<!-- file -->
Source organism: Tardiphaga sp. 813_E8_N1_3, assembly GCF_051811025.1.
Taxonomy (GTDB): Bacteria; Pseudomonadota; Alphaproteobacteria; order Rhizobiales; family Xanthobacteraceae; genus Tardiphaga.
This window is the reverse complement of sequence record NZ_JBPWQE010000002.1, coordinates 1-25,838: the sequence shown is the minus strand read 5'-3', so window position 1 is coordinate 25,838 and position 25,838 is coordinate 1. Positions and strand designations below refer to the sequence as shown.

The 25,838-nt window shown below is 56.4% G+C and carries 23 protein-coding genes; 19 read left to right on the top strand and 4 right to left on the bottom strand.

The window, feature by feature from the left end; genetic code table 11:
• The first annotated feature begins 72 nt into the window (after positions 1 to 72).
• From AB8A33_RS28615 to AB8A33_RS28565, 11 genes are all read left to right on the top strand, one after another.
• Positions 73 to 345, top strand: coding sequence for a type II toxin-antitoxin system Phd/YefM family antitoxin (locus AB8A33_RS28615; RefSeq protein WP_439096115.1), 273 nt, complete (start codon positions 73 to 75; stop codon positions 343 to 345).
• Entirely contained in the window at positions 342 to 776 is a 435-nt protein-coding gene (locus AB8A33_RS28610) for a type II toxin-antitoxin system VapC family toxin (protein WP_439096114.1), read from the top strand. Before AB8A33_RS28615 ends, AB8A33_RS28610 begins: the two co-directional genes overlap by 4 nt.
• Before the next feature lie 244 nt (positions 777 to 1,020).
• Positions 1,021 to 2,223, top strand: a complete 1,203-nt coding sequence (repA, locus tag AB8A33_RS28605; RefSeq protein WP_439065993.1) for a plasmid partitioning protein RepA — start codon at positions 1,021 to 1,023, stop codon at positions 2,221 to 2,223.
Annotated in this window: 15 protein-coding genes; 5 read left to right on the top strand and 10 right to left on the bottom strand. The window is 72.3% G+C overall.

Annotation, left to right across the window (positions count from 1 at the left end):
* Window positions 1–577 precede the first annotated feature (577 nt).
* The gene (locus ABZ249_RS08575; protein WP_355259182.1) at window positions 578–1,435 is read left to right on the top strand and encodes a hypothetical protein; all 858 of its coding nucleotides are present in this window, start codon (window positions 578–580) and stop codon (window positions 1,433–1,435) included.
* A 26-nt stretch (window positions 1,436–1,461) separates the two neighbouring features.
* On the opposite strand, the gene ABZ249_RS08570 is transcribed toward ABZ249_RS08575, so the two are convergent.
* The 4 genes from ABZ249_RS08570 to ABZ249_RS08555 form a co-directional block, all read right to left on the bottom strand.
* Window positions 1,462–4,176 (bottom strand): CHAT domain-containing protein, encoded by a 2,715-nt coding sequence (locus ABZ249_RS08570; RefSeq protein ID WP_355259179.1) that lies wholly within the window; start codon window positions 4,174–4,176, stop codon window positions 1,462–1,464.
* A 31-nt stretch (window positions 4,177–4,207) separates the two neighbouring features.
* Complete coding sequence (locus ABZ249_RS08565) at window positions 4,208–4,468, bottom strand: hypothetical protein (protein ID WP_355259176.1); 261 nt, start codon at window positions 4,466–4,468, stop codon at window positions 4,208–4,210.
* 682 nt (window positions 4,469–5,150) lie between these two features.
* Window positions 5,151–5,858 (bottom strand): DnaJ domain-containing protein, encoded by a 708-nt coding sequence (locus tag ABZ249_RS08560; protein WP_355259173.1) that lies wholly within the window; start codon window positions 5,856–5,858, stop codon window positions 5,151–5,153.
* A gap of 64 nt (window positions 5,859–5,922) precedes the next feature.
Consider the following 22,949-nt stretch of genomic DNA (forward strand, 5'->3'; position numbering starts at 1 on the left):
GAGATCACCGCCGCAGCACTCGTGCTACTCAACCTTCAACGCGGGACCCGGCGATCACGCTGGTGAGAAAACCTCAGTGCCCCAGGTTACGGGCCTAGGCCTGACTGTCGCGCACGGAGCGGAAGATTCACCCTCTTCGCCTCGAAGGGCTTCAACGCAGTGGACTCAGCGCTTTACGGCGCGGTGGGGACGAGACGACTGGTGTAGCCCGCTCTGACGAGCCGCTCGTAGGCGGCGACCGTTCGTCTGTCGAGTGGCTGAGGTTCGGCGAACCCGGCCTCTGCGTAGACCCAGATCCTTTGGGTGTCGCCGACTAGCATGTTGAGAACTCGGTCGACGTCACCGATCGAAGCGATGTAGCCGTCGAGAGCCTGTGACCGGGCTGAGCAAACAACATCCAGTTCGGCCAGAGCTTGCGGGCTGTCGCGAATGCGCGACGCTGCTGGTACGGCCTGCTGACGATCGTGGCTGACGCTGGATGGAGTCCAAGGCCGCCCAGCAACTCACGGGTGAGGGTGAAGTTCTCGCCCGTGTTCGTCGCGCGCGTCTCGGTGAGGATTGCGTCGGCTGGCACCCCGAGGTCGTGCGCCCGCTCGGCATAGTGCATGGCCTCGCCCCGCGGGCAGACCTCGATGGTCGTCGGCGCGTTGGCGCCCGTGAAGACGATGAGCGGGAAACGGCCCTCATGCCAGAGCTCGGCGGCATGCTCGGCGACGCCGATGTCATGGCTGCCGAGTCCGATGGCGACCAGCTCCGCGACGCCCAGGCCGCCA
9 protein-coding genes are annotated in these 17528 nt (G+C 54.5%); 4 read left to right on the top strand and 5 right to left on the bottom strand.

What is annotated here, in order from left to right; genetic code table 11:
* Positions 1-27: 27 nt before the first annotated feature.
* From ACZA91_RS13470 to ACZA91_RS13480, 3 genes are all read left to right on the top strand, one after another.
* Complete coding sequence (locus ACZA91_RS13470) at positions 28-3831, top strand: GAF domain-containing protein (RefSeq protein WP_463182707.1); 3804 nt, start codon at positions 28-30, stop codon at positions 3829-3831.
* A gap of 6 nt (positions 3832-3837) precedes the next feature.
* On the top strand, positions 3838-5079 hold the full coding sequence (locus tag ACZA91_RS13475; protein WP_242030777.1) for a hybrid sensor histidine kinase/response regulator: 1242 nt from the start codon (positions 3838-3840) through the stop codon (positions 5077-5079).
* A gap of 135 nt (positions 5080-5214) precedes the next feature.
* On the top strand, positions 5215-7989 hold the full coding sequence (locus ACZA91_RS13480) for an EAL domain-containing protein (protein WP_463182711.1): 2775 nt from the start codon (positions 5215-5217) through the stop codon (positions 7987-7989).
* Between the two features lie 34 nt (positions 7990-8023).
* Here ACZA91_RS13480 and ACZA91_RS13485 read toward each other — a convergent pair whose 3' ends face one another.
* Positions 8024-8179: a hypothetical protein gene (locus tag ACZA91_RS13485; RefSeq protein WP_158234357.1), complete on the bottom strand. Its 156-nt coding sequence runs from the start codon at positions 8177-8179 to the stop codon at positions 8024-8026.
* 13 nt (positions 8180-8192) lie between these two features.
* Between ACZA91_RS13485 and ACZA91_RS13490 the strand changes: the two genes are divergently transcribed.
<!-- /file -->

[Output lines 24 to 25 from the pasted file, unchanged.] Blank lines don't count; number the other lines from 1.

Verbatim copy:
* A gap of 64 nt (window positions 5,859–5,922) precedes the next feature.
Consider the following 22,949-nt stretch of genomic DNA (forward strand, 5'->3'; position numbering starts at 1 on the left):